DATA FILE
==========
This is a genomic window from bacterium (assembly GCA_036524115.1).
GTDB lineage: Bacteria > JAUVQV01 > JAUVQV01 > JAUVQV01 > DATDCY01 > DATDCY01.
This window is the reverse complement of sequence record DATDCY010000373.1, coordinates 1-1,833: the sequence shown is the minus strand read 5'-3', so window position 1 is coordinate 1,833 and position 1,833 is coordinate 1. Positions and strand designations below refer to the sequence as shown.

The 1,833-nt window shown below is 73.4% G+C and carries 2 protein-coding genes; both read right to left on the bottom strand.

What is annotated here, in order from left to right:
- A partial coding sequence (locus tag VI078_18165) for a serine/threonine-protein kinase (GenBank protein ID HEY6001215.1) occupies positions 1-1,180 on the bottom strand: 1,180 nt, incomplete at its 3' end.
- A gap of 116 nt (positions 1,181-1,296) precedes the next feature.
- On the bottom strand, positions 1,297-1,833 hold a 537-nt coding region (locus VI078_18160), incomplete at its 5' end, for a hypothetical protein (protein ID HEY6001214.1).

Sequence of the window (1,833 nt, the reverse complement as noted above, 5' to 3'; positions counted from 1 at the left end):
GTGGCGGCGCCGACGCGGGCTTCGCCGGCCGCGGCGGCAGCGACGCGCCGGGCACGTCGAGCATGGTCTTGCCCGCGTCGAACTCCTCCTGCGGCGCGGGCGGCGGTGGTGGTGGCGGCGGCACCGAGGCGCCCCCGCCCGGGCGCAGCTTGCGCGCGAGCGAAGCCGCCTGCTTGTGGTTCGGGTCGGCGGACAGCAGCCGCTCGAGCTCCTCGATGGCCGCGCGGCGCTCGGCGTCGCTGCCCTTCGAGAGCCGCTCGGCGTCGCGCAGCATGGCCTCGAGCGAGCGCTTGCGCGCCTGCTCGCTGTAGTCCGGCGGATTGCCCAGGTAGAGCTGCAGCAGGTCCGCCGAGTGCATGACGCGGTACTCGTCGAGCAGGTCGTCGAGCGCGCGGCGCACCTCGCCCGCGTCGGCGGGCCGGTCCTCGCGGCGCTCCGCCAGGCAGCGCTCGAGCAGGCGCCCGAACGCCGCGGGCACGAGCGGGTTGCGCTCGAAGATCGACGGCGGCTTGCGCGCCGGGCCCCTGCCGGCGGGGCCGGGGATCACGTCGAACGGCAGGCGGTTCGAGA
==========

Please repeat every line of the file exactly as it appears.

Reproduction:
This is a genomic window from bacterium (assembly GCA_036524115.1).
GTDB lineage: Bacteria > JAUVQV01 > JAUVQV01 > JAUVQV01 > DATDCY01 > DATDCY01.
This window is the reverse complement of sequence record DATDCY010000373.1, coordinates 1-1,833: the sequence shown is the minus strand read 5'-3', so window position 1 is coordinate 1,833 and position 1,833 is coordinate 1. Positions and strand designations below refer to the sequence as shown.

The 1,833-nt window shown below is 73.4% G+C and carries 2 protein-coding genes; both read right to left on the bottom strand.

What is annotated here, in order from left to right:
- A partial coding sequence (locus tag VI078_18165) for a serine/threonine-protein kinase (GenBank protein ID HEY6001215.1) occupies positions 1-1,180 on the bottom strand: 1,180 nt, incomplete at its 3' end.
- A gap of 116 nt (positions 1,181-1,296) precedes the next feature.
- On the bottom strand, positions 1,297-1,833 hold a 537-nt coding region (locus VI078_18160), incomplete at its 5' end, for a hypothetical protein (protein ID HEY6001214.1).

Sequence of the window (1,833 nt, the reverse complement as noted above, 5' to 3'; positions counted from 1 at the left end):
GTGGCGGCGCCGACGCGGGCTTCGCCGGCCGCGGCGGCAGCGACGCGCCGGGCACGTCGAGCATGGTCTTGCCCGCGTCGAACTCCTCCTGCGGCGCGGGCGGCGGTGGTGGTGGCGGCGGCACCGAGGCGCCCCCGCCCGGGCGCAGCTTGCGCGCGAGCGAAGCCGCCTGCTTGTGGTTCGGGTCGGCGGACAGCAGCCGCTCGAGCTCCTCGATGGCCGCGCGGCGCTCGGCGTCGCTGCCCTTCGAGAGCCGCTCGGCGTCGCGCAGCATGGCCTCGAGCGAGCGCTTGCGCGCCTGCTCGCTGTAGTCCGGCGGATTGCCCAGGTAGAGCTGCAGCAGGTCCGCCGAGTGCATGACGCGGTACTCGTCGAGCAGGTCGTCGAGCGCGCGGCGCACCTCGCCCGCGTCGGCGGGCCGGTCCTCGCGGCGCTCCGCCAGGCAGCGCTCGAGCAGGCGCCCGAACGCCGCGGGCACGAGCGGGTTGCGCTCGAAGATCGACGGCGGCTTGCGCGCCGGGCCCCTGCCGGCGGGGCCGGGGATCACGTCGAACGGCAGGCGGTTCGAGA